Making Goat Milk Yogurt

During the spring and summer it is feast time around here for dairy products and eggs. I often get up in the morning, look in the fridge and start wondering how I can use up some of the milk that is overtaking the fridge! Some of it gets frozen for use in our Handmade Soaps, while some is used to make cheese. We eat a lot of custards and puddings. We also do some quiche, and we drink a fair bit. One of my favorite uses is in yogurt. It took me some time, and a few total failures, to get a method and recipe that is reliable for me, so I will share it here and try to save others the trouble I went through! My kids were also picky. They want their yogurt to taste like the stuff from the store, so it needs to be thick, pretty sweet, and flavorful. If you are not blessed with picky kids you may not have as many difficulties!

Note: If you don’t have access to goat milk and want to make yogurt with cow’s milk, this will still work fine for you. It just tends to come out even thicker, and you should be fine to skip the pasteurization step if it is from the store.

Goat Milk Yogurt

42 ounces of fresh goat milk
ABY2C Culture
1/2 – 2/3 Cup Sugar
1 T. Flavoring or Fruit cooked down into a syrup
Yogurt Maker

1. Pasteurize your milk.
Normally we drink our milk raw. When I make cheese I generally use raw milk as well. Yogurt is one of the few times I pasteurize. The reason I do this is that I get a thinker curd that way. If you don’t mind thinner yogurt and want to leave it unpasteurized, go for it. Basically, by pasteurizing I am eliminating any competing bacteria. When I introduce my yogurt culture I will have only those bacteria growing instead of previously existing ones that might have been already in the milk.

How to pasteurize: It’s not complicated. Dump your milk in a pot, set the heat on the stove to about medium low and bring it up to 180 degrees. Use either a candy thermometer or a laser heat gun to check the temp. I use the heat gun as I always have one around and it is quick and easy. Once it is at 180 let it sit about a minute and then put it in a cold water bath to quickly cool it back down.

2. Add sugar.
I find 1/2 to 2/3 a cup sufficient for this size recipe, even for my children. If I am adding fruit I go lower, if I am using flavoring I go higher.

3. Stir and cool the milk until is is between 110 to 120 degrees.

4. Add 1/32 tsp ABY2C culture and Stir well.
It is important to add the culture at this temp. If you add it above 120 degrees you can kill the bacteria and your yogurt will fail.
I know 1/32 tsp. is a weird measurement and you are wondering how the heck to do that, but it is easy. What you need is a set of teaspoons that have “Dash,” “pinch,” “smidgen,” etc. Like these on Amazon. The smidgen is generally 1/32 of a tsp. I use the ABY2C Culture from get because it produces a really nice thick curd and is mildly flavored. There are also ways to take existing yogurt and use that to start your next batch, but that is just not the way I do it.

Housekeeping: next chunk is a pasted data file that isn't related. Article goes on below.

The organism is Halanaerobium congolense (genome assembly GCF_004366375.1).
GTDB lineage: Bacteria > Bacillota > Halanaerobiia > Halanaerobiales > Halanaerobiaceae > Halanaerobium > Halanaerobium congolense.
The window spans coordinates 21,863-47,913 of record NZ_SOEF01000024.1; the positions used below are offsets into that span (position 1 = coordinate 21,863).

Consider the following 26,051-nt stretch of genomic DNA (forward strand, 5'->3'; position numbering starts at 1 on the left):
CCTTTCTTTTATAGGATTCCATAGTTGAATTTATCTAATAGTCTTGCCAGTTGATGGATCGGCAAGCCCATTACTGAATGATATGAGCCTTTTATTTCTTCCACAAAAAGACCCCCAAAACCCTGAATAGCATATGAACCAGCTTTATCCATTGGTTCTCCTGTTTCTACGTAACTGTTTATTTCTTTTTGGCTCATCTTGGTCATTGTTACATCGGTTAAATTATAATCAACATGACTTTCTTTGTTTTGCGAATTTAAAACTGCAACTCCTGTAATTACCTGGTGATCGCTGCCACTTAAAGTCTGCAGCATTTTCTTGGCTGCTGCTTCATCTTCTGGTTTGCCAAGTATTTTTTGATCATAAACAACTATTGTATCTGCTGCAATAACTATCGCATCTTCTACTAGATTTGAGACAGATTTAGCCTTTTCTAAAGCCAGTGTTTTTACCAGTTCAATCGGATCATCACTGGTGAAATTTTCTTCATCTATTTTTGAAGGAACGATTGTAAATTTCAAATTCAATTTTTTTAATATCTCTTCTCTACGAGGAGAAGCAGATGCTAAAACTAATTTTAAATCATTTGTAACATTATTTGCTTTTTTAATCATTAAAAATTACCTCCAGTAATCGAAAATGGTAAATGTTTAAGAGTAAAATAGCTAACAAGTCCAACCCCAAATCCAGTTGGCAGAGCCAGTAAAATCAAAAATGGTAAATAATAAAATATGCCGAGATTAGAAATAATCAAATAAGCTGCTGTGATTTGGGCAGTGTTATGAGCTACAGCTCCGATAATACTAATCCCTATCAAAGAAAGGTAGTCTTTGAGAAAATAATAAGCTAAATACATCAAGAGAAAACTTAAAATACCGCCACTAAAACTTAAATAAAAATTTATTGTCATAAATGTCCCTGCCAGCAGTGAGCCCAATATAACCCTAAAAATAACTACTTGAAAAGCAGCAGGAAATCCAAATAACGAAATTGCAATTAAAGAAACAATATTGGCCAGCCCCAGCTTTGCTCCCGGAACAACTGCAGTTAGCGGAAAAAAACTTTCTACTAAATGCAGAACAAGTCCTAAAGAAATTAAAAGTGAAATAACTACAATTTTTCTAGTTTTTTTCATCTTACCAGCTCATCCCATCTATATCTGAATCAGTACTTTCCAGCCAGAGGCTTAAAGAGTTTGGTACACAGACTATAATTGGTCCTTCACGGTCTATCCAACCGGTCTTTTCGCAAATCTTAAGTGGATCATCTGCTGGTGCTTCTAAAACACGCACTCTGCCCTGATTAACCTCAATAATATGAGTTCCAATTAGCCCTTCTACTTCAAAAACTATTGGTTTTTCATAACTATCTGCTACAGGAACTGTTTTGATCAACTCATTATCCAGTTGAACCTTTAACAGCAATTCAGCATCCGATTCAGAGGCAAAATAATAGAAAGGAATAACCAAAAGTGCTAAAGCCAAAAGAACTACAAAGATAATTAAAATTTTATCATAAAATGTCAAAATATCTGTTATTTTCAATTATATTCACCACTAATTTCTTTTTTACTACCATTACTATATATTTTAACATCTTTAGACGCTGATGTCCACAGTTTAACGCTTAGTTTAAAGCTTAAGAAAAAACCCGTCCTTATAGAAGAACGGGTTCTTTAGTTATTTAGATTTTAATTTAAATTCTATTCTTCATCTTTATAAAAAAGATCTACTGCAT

5. Add Flavoring.
If using a liquid flavoring (our favorites are strawberry and vanilla), add about 1 Tablespoon and stir well. If I am making strawberry I usually add a drop or two of red food coloring as well just so the kids can tell the strawberry from the vanilla.

If you prefer to use fruit, you need to prepare it ahead of time. Take around 2/3 a cup of fruit in a small saucepan. Add a couple spoonfuls of sugar and enough water to cover fruit. Bring to a boil and cook it down until it thickens. Add this instead of flavoring. It doesn’t tend to make a strong flavor, but does lend a mild fruity flavor. We like peaches with a little cinnamon when it is peach season, or blueberries. I’m still trying other fruits to see how they do as I have them available.

6. Incubate your yogurt mixture for 10-12 hours.
I prefer to use an appliance actually made for this, though others have ways of doing it with a cooler and heating pad or some other such business. My current yogurt maker is a Euro Cuisine. I like that it makes it in little individual glass jars. I used to use one that made it in a big 2 Q. container, but for whatever the reason we eat more yogurt if it is in a little grab and go individual container. The same holds true when I make custard, pudding, jello, etc. Also, sometimes someone would stir the big container. That is a BIG no-no. If you stir yogurt the curd separates and becomes runny. You get yogurt soup. The kids ruined many a 2 Q container by stirring it! The Euro Cuisine makes 7 jars. You want to buy a separate set of jars so that you don’t have to wait until all 7 of your jars are empty and clean again to make you next batch.

I usually make a batch in the morning and then put it in the fridge before I go to bed or I make it in the evening and let it incubate until morning. The incubation time is not a science; you want it somewhere in that range.

7. Refrigerate until cool through. Usually will take at least a few hours.

8. Enjoy!
Yogurt should last about two weeks, though we rarely keep it in the fridge that long! And we are going through tons of it this year!!